JTA — The BBC has been accused of bias in its coverage of Israel for decades. Now the public broadcaster is taking flak from British Jews for coverage much closer to home.
What’s causing their biggest dispute in years?
It’s the broadcast of a debate over whether Jews should be considered an ethnic minority — a panel discussion featuring four non-Jewish panelists and a Jewish commenter as a guest.
Monday’s discussion touched raw nerves in the organized community, where many Jews feel marginalized by allegedly hostile media treatment and the rise of anti-Semitism both from the far right and at the heart of the left-wing Labour Party.
The broadcast was prompted by comments made last month by Labour lawmaker Angela Rayner, who congratulated a Scottish lawmaker of Pakistani descent as “the first-ever ethnic minority leader of a political party anywhere in the UK.”
Some Jews protested on social media, noting that Jews had led parties, from Conservative Prime Minister Benjamin Disraeli in the 19th century to former Labour leader Ed Miliband starting in 2010.
Whether or not to designate Jews as members of an ethnic group — a debate among Jews themselves — has political and cultural implications. Many Jews and others consider Jews an ethnic entity cemented by culture, tradition and genetics. The late former chief rabbi of Britain, Jonathan Sacks, famously argued, by contrast, that Jewishness is not an ethnicity but a “bricolage of multiple ethnicities.”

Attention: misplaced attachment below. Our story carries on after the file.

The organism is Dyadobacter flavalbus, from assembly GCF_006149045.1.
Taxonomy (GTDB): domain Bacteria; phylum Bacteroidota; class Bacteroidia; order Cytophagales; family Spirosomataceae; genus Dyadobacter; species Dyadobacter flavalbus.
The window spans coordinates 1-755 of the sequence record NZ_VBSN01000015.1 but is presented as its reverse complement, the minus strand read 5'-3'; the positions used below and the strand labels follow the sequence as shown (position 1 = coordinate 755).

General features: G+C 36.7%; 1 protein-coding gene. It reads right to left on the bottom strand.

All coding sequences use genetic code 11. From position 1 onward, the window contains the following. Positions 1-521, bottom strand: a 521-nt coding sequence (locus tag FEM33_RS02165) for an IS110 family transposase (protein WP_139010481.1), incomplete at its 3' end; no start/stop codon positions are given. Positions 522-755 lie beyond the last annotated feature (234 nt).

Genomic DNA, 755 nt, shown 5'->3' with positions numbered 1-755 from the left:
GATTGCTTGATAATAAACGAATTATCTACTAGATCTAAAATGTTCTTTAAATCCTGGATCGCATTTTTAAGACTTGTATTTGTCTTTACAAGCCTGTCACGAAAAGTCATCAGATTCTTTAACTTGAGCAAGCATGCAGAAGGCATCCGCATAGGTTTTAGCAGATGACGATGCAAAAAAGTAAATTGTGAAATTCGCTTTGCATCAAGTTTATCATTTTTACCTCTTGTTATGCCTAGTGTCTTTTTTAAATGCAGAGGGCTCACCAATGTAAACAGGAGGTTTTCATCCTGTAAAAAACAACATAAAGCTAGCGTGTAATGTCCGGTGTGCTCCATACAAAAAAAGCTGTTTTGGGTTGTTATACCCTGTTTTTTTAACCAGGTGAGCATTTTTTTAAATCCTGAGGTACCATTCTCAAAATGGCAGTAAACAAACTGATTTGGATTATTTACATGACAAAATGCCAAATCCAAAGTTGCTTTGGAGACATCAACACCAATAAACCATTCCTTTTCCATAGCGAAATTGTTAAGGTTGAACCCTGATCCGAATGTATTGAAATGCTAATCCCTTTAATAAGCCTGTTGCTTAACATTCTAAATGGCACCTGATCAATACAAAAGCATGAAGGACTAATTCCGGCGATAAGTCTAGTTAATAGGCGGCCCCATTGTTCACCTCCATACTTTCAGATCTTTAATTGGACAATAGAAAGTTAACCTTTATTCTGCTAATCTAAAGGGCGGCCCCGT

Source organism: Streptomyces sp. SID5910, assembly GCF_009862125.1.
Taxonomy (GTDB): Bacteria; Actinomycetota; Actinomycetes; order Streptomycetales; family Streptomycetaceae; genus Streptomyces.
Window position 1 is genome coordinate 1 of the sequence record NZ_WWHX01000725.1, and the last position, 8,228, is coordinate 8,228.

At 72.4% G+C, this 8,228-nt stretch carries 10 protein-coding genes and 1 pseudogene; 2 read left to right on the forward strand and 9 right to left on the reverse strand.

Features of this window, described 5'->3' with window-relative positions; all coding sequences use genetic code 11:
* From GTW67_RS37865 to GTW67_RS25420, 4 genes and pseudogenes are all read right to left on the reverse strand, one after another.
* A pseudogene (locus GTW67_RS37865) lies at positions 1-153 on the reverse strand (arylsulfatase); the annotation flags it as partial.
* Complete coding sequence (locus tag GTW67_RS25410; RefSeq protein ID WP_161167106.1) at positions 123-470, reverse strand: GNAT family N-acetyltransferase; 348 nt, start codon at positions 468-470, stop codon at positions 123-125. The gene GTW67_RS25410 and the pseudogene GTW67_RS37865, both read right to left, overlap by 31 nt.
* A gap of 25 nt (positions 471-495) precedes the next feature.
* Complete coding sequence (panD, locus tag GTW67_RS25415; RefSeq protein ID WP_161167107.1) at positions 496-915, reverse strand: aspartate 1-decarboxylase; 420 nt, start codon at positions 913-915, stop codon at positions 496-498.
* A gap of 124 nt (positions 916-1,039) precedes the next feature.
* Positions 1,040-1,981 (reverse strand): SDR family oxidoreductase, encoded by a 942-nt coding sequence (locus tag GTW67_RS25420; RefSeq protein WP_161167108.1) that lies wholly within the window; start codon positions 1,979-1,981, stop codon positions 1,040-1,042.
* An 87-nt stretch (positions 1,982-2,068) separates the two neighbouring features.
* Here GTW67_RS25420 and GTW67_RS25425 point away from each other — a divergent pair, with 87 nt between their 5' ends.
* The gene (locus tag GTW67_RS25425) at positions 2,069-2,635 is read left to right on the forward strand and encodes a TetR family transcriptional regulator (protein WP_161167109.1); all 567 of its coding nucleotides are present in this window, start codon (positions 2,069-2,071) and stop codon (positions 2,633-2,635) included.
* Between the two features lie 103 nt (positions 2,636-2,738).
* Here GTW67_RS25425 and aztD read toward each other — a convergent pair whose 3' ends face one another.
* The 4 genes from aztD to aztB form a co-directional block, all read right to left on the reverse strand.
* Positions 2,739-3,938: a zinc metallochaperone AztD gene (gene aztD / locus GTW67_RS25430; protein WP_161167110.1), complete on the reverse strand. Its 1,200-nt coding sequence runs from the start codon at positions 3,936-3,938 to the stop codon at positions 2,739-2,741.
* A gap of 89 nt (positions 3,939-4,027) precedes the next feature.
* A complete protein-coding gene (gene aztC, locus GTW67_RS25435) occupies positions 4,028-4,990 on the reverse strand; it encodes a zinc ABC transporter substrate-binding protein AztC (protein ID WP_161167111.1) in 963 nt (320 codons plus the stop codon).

Others, including many anti-Zionists, refuse to recognize Judaism’s peoplehood dimension altogether, saying Jews should be regarded strictly as members of a religion. The definition of “ethnic” has implications under laws preventing discrimination, as well as in the court of public opinion.
The BBC controversy echoes a debate in the United States over whether most Jews should be considered white and thus privileged, members of a vulnerable and protected minority, both or neither.
On Monday, the United Kingdom’s largest news organization sought to address some of these issues during the television program “Politics Live!” Far from settling the question, however, the discourse further angered Jewish community leaders and members at a time when many of them are reeling from rising anti-Semitism.
“Imagine if I was Black and four white people were asked to judge if I was a member of an ethnic minority. It would be as offensive,” Benjamin Cohen, the Jewish guest, tweeted. Cohen is the 38-year-old CEO of an online newspaper for the LGBT community.
The show’s host, Jo Coburn, who is Jewish, asked the four non-Jewish panelists – two lawmakers, a think tank leader and a newspaper columnist – whether Jews did indeed constitute an ethnic minority. The lawmakers were noncommittal, with one of them, Labour’s Stewart Wood, saying some of his Jewish friends aren’t sure themselves of the answer. Cohen and the think tanker said Jews do indeed form their own ethnic minority.
Coburn suggested that Rayner’s comments may reflect that many Jews in Britain have succeeded in reaching high political office and therefore “don’t need to be seen as a group needing recognition in the same way as others.”
That ruffled Cohen’s feathers.